1. Question(adsbygoogle = window.adsbygoogle || []).push({});

A cubic crystal of interatomic spacing of 0.24 nm is used to select

gamma–rays of energy 100 keV from a radioactive source containing a continuum of energies. If the incident beam is normal to the crystal, at

what angle with respect to the incident beam do the 100 keV gamma–rays appear?

2. Equations and Variables

Bragg's Law: n(lambda) = 2dsinx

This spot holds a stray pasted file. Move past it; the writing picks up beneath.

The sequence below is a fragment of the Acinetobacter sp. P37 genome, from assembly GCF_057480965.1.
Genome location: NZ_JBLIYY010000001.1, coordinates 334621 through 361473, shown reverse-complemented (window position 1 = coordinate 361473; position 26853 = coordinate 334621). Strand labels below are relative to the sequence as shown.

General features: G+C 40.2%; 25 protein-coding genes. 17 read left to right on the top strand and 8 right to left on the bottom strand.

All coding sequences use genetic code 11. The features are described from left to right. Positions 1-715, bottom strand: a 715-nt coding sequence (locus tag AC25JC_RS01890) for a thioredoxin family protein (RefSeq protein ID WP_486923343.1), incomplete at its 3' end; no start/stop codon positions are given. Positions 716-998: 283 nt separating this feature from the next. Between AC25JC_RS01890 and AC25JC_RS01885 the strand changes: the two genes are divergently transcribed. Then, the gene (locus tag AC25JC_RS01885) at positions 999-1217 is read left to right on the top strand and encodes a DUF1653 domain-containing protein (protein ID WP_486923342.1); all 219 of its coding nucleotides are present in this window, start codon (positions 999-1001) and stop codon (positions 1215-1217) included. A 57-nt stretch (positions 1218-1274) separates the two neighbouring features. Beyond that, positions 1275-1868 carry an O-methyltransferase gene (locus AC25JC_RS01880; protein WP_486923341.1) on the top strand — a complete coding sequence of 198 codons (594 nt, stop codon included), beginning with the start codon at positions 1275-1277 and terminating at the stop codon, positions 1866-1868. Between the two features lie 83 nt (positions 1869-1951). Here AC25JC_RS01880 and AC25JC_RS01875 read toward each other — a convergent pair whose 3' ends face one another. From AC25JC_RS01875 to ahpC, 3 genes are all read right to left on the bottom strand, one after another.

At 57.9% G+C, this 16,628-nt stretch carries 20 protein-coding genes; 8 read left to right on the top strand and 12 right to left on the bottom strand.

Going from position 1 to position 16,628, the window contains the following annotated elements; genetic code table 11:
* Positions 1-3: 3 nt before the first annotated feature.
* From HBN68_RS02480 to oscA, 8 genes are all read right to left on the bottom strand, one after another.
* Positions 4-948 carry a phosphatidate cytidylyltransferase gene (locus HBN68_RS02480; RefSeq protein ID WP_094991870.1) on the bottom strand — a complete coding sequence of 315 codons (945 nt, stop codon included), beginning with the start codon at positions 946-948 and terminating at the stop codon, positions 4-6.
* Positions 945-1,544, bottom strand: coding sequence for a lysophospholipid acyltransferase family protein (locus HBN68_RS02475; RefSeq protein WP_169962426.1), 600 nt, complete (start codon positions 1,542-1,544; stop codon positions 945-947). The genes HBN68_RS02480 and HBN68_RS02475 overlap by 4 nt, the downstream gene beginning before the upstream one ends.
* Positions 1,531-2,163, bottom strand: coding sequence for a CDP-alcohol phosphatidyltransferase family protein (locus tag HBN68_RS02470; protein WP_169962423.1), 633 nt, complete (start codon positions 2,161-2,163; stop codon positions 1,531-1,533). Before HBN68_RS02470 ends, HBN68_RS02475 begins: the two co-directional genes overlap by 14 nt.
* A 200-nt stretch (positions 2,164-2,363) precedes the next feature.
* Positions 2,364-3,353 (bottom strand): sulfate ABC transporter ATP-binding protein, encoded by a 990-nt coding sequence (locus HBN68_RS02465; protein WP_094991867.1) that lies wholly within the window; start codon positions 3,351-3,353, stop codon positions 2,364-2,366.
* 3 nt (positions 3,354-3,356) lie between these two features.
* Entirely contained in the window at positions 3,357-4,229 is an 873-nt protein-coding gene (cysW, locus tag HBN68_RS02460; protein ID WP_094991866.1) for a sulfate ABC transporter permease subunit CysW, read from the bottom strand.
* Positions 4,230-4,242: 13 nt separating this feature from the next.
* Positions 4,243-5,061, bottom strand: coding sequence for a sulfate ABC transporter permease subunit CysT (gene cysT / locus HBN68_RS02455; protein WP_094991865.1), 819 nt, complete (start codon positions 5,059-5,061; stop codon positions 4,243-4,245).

n is the order of intensity

lamba is the wavelength

d is the Bragg plane separation

x is the angle

E is energy, E=100keV=1.60x10^-14J

3. Attempt

Since the incident beam is normal to the crystal, d=0.24nm.

E=hf

E=h(c/lambda)

lambda=(hc)/E

=(6.626x10^-34)(3.00x10^8)/1.60x10^-14

=1.24x10^-11m

sinx=n(lambda)/2d

=[1(1.24x10^-11)]/[2(0.24x10^-9)]

= 0.0258

x = 1.48 degrees.

Just a bit unsure of myself. I guess it's the theory that is troubling me. I thought that the angle of incidence equals the angle of deflection. Thanks fellas.

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# Homework Help: Bragg X-Ray Scattering

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